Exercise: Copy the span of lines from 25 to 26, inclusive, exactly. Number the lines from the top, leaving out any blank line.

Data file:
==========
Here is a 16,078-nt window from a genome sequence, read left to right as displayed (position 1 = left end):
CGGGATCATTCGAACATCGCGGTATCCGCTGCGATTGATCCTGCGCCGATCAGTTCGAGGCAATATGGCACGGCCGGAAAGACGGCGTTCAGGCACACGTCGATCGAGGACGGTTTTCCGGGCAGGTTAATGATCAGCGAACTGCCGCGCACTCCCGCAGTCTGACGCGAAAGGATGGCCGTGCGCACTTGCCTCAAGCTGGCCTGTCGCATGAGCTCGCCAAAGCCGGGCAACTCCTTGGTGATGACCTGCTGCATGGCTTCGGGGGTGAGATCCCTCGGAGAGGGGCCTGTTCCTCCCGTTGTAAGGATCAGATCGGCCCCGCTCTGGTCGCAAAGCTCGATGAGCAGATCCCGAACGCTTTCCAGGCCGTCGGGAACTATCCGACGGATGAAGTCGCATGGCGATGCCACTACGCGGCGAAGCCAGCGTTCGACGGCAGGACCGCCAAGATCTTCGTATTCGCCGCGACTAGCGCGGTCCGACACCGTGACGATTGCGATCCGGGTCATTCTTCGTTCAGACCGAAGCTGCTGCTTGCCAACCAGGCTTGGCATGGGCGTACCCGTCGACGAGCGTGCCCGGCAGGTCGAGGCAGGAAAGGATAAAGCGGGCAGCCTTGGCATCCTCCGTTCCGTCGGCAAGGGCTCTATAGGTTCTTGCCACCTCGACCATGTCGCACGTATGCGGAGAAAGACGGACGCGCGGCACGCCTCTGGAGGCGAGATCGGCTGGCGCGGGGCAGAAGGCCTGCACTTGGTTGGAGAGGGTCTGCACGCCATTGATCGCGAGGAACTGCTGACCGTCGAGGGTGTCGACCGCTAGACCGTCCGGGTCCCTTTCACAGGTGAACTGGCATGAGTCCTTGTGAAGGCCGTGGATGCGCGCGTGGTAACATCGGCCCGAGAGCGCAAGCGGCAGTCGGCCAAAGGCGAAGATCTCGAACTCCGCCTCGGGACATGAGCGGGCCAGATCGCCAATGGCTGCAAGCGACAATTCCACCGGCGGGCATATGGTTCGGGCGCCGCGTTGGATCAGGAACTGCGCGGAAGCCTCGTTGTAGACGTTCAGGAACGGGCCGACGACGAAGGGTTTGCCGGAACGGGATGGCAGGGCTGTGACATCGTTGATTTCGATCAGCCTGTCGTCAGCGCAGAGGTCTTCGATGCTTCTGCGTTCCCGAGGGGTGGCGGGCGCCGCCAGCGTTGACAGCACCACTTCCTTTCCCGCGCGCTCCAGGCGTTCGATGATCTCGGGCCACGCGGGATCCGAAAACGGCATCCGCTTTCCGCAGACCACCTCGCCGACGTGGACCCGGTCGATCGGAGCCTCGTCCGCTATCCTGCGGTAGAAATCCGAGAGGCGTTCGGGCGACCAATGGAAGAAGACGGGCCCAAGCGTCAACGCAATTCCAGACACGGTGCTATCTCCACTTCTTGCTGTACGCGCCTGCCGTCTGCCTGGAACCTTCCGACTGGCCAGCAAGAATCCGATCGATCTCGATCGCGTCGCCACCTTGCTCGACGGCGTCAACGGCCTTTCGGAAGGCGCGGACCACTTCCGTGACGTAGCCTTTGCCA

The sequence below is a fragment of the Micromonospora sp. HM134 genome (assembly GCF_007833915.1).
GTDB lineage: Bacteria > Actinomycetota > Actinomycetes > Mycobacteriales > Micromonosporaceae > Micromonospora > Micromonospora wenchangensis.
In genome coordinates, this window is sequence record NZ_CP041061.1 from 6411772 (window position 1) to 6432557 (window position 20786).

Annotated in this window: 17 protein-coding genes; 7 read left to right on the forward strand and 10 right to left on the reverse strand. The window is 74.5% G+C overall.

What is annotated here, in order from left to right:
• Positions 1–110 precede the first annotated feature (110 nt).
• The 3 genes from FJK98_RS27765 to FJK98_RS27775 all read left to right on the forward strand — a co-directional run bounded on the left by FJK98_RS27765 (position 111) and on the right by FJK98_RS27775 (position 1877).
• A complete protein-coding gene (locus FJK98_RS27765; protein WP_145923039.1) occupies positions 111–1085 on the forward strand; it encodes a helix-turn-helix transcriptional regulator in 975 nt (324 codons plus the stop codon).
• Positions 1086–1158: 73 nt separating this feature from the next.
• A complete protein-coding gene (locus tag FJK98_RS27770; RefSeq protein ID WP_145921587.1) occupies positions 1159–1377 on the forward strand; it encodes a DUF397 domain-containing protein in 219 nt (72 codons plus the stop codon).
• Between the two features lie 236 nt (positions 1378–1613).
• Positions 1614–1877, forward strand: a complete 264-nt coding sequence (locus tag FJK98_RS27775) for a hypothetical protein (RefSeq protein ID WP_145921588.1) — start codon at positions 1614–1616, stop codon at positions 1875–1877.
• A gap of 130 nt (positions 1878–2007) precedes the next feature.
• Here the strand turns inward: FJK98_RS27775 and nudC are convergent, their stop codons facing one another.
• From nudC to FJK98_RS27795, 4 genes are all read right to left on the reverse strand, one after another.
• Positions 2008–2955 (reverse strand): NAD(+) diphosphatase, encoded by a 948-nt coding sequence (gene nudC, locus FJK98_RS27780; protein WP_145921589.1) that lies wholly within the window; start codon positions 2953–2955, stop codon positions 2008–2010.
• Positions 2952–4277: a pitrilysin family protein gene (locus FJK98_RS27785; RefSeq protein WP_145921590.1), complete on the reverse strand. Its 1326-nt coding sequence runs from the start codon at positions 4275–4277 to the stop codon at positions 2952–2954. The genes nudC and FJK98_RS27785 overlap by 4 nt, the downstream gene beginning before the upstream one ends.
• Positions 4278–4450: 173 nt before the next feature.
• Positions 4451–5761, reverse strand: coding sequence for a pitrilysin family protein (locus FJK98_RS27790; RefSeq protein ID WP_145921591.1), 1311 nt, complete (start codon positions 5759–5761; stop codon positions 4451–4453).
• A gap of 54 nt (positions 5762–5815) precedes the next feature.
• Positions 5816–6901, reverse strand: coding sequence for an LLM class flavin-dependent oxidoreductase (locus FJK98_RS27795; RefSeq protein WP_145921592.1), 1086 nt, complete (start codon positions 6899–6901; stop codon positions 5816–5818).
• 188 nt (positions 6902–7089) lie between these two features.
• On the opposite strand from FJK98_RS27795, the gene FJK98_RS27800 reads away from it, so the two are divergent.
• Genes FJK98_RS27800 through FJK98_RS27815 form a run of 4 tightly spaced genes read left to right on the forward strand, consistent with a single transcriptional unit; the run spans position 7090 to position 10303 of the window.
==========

• On the opposite strand from FJK98_RS27795, the gene FJK98_RS27800 reads away from it, so the two are divergent.
• Genes FJK98_RS27800 through FJK98_RS27815 form a run of 4 tightly spaced genes read left to right on the forward strand, consistent with a single transcriptional unit; the run spans position 7090 to position 10303 of the window.